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> I'm sure we don't want to confuse young (and old) minds by first
thing and then its opposite.
"Pterosaur fossils are rare" is found in the same paragraph as "Even
so, we have thousands of specimens."
"This makes them unsuitable for fossilisation" is found in the same
paragraph as "many pterosaur fossils are from exceptionally well
preserved fossil beds and thus are known with skin, beaks, claws,
wings and other soft tissues preserved, and not just bones."
You're in very good company in being confused by this, but it is _not_ a
contradiction. In spite of containing "thousands of specimens" of which
"many [...] are known with skin, beaks, claws wings and other soft
tissue preserved", the fossil record still preserves only a teeny tiny
biased sample of past biodiversity, and only a tiny part of this ("many"
in absolute terms, not out of "thousands") preserves so much as
two-dimensional pycnofibers -- none preserves original colors, DNA, soft
internal anatomy yadda yadda.
"Pterosaurs are not dinosaurs (or birds for that matter), but close
relatives of them. Their exact origins are still uncertain (see the
origins section)." In the Origins Section one reads, "Essentially,
much of the information we would look for was lost, so there is
little to tie pterosaurs to other groups through shared characters.
This means that it is actually quite hard to see how pterosaurs fit
in the great tree of life." then "It really boils down to two
possibilities - the dinosauromorphs (that also produced the
dinosaurs) or the basal archosauromorphs (that spawned many
After how much discussion does this follow?
then "There is not much to chose between them, and even
many pterosaur experts disagree, but right now the weight of evidence
falls (just) on the side of the dinosauromorphs." This all seems a
...exactly as promised in the quotes you give above! :-)
especially since the origins section includes this note,
"We can look at their DNA, bones, muscles, physiology and much more.
Since all organisms (if you go back far enough) have a shared
evolutionary history, the more similar two species are, the more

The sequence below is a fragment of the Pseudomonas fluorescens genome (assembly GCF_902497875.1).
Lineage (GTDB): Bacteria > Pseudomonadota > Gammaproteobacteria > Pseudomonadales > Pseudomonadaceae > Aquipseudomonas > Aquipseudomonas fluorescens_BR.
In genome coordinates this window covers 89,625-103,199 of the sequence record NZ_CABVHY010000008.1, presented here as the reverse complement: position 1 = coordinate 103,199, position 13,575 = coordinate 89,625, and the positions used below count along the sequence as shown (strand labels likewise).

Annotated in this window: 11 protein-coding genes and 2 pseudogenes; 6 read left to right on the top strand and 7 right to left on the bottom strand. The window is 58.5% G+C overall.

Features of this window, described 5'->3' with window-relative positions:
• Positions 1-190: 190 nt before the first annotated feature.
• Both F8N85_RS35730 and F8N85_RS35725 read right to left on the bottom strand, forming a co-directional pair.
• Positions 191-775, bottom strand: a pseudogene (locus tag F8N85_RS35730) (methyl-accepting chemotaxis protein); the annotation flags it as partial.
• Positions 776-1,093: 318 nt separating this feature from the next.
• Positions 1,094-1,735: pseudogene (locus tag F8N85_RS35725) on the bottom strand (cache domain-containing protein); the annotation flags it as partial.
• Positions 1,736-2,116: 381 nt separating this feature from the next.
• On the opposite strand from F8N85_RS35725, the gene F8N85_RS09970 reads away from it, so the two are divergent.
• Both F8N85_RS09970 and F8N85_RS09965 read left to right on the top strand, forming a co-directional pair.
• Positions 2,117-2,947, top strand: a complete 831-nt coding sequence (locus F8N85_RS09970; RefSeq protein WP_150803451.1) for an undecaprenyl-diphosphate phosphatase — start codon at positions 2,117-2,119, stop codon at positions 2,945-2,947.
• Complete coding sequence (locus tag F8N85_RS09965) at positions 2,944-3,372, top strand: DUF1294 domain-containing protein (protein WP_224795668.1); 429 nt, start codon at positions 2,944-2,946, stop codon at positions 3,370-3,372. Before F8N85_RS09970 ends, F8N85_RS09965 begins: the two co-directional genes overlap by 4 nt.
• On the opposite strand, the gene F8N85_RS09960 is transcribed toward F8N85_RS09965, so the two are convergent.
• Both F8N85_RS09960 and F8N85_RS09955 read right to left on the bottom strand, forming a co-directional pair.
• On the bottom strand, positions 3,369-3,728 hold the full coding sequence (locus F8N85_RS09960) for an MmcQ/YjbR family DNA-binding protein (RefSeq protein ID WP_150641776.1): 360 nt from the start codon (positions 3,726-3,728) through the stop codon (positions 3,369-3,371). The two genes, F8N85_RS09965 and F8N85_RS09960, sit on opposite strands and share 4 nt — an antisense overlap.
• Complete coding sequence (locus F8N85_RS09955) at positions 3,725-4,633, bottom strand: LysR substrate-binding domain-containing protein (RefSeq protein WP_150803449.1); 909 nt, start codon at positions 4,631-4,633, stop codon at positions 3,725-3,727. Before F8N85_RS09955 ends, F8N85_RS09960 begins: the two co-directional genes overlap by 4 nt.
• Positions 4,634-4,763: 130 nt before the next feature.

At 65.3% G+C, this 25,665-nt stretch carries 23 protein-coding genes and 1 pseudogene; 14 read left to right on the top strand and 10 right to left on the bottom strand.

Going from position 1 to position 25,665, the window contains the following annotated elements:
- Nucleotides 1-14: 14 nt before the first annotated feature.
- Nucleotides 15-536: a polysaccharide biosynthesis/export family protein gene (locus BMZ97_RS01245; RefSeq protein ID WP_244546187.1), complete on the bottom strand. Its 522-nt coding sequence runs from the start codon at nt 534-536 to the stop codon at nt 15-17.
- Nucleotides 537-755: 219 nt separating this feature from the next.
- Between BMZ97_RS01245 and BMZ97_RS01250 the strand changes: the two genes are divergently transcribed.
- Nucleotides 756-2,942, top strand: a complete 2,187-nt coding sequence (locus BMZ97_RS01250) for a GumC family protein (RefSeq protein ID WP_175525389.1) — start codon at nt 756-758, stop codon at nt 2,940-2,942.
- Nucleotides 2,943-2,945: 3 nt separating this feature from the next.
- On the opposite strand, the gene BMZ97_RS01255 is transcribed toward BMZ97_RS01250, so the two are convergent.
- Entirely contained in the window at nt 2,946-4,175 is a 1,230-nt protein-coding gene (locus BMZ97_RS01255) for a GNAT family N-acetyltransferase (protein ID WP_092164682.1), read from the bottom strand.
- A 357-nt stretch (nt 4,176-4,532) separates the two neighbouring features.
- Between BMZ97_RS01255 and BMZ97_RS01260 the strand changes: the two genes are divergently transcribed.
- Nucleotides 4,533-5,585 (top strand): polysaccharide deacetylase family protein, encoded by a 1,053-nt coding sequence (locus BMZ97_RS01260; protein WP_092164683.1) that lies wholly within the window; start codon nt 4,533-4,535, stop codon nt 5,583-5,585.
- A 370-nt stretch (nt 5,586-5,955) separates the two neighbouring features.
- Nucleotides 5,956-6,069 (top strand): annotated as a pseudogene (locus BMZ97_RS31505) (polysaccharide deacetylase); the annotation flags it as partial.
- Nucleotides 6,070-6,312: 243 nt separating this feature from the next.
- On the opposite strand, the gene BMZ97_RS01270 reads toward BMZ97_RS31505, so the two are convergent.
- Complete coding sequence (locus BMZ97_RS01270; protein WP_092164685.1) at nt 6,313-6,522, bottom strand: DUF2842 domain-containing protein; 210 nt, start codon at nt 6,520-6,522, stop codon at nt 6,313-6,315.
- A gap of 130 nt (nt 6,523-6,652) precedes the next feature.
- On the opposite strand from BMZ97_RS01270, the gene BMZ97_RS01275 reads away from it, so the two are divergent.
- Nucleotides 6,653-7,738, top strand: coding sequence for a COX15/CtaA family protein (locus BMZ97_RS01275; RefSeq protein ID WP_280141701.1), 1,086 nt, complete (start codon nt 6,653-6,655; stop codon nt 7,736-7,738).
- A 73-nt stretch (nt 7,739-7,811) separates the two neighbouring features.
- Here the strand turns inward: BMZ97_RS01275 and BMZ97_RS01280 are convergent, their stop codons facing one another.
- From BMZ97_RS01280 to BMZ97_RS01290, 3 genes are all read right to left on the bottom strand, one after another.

closely related they must be."
Reality is always more complicated. That should really go without
What should not go without saying, however, is the difference between
phenetics and phylogenetics. Without any added qualifications, "the more
similar two species are, the more closely related they must be" is not a
great thing to say.
All in all it sounds like no one has cared enough or was persistent
enough, to find the lineage of taxa that really demonstrates an
increasing number of pterosaur synapomorphies. Seems like anyone,
even an amateur, could find a lineage that was closer to pterosaurs
than the vague enigmas that are presented here.
That would be a PhD thesis' amount of work.
the two studies that claimed to figure this out once and for all
Did they make such a categorical statement?
Too bad that study also failed to find a distinct
lineage of proto-pterosaurs.
Here you go again, overestimating the completeness of the fossil record
-- and our current sampling of it -- by several orders of magnitude. We
have no reason to expect that a transitional series (as known for the
origins of whales, limbed vertebrates, birds, mammals, and a few others)
should be already known. If people fail to identify one, that could well
be because they haven't looked in the right places; but it could just as
well be because there just isn't any in collections yet.
"On the ground the ârhamphorhynchoidsâ were probably pretty poor.
Their large rear membrane would have shackled their hindlegs together
making walking difficult, and the shape of their hips and upper legs
meant that could only really sprawl and not walk upright." Wait a
minute! This doesn't make sense. The plesiomorphic condition is
"unshackled," no matter which ancestry one chooses. Perhaps there was
a misidentificat in the uropatagia(um)? Maybe it was more like the
In the "shackled" condition, how broad was the (cr?)uropatagium
mediolaterally? If it was broad enough (and the legs were spread in
flight), it wouldn't have hindered walking at all unless an obstacle got
between the legs. Is there a fossil that specifically demonstrates a
"Eggs were probably laid a few at a time and buried in nests..." If
buried in nests, were these made of mud, sand or leaves and sticks?
If they were buried, how did the eggs end up being covered in
volcanic ash (Wang et al. 2004) or flood sediments (Ji et al. 2004,
Chiappe et al. 2004)? Why didn't they just stay buried where momma
Floods tend to wash soil away, complete with the eggs in it.
And if buried, why did they have eggshells thinner than any
known archosaur? -- As thin as lizards that retain their eggs until
just before partuition?
Lack of a calcareous layer in the eggshell is plesiomorphic. A thin
calcareous layer is plesiomorphic for archosaurs, being found in
crocodiles; it also occurs in some turtles. A thick calcareous layer is
limited to some turtles, geckos, and dinosaurs. AFAIK the pterosaurian
condition is rather crocodilelike.